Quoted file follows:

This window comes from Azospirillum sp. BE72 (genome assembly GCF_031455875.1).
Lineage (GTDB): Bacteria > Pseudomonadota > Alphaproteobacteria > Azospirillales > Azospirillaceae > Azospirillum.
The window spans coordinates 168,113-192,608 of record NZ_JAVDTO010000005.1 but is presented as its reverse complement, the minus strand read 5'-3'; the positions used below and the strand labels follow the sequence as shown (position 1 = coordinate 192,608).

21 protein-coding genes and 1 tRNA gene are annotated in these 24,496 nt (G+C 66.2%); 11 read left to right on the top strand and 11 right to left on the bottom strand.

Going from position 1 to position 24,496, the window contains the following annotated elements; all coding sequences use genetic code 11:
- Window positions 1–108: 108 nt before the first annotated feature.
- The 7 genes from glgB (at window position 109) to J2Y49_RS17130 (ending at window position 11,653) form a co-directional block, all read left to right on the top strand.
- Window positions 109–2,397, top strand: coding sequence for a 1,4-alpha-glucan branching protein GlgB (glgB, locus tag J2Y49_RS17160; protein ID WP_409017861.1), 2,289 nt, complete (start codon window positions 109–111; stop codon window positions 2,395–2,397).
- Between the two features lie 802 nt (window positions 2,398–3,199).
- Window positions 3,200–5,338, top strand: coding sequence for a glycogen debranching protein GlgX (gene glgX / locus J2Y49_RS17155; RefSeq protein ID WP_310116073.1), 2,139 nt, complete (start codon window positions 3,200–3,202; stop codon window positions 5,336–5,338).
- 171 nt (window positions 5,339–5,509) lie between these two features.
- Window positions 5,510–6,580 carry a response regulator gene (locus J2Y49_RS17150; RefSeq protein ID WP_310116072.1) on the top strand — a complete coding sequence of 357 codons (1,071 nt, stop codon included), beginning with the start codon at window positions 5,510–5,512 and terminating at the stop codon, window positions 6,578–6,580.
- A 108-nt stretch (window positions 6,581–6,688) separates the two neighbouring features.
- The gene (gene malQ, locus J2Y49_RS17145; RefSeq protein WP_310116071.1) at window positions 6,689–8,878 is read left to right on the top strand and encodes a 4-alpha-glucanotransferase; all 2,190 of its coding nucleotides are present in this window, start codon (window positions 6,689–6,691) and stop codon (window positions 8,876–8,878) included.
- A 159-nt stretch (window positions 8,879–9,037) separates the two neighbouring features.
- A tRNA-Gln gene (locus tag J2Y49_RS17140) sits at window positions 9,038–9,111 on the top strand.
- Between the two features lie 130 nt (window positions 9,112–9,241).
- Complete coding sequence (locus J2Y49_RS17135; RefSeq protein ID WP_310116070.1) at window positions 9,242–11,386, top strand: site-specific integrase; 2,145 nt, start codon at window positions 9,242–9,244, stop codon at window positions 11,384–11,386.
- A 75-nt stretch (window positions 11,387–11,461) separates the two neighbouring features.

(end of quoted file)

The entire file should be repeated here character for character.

This window comes from Azospirillum sp. BE72 (genome assembly GCF_031455875.1).
Lineage (GTDB): Bacteria > Pseudomonadota > Alphaproteobacteria > Azospirillales > Azospirillaceae > Azospirillum.
The window spans coordinates 168,113-192,608 of record NZ_JAVDTO010000005.1 but is presented as its reverse complement, the minus strand read 5'-3'; the positions used below and the strand labels follow the sequence as shown (position 1 = coordinate 192,608).

21 protein-coding genes and 1 tRNA gene are annotated in these 24,496 nt (G+C 66.2%); 11 read left to right on the top strand and 11 right to left on the bottom strand.

Going from position 1 to position 24,496, the window contains the following annotated elements; all coding sequences use genetic code 11:
- Window positions 1–108: 108 nt before the first annotated feature.
- The 7 genes from glgB (at window position 109) to J2Y49_RS17130 (ending at window position 11,653) form a co-directional block, all read left to right on the top strand.
- Window positions 109–2,397, top strand: coding sequence for a 1,4-alpha-glucan branching protein GlgB (glgB, locus tag J2Y49_RS17160; protein ID WP_409017861.1), 2,289 nt, complete (start codon window positions 109–111; stop codon window positions 2,395–2,397).
- Between the two features lie 802 nt (window positions 2,398–3,199).
- Window positions 3,200–5,338, top strand: coding sequence for a glycogen debranching protein GlgX (gene glgX / locus J2Y49_RS17155; RefSeq protein ID WP_310116073.1), 2,139 nt, complete (start codon window positions 3,200–3,202; stop codon window positions 5,336–5,338).
- 171 nt (window positions 5,339–5,509) lie between these two features.
- Window positions 5,510–6,580 carry a response regulator gene (locus J2Y49_RS17150; RefSeq protein ID WP_310116072.1) on the top strand — a complete coding sequence of 357 codons (1,071 nt, stop codon included), beginning with the start codon at window positions 5,510–5,512 and terminating at the stop codon, window positions 6,578–6,580.
- A 108-nt stretch (window positions 6,581–6,688) separates the two neighbouring features.
- The gene (gene malQ, locus J2Y49_RS17145; RefSeq protein WP_310116071.1) at window positions 6,689–8,878 is read left to right on the top strand and encodes a 4-alpha-glucanotransferase; all 2,190 of its coding nucleotides are present in this window, start codon (window positions 6,689–6,691) and stop codon (window positions 8,876–8,878) included.
- A 159-nt stretch (window positions 8,879–9,037) separates the two neighbouring features.
- A tRNA-Gln gene (locus tag J2Y49_RS17140) sits at window positions 9,038–9,111 on the top strand.
- Between the two features lie 130 nt (window positions 9,112–9,241).
- Complete coding sequence (locus J2Y49_RS17135; RefSeq protein ID WP_310116070.1) at window positions 9,242–11,386, top strand: site-specific integrase; 2,145 nt, start codon at window positions 9,242–9,244, stop codon at window positions 11,384–11,386.
- A 75-nt stretch (window positions 11,387–11,461) separates the two neighbouring features.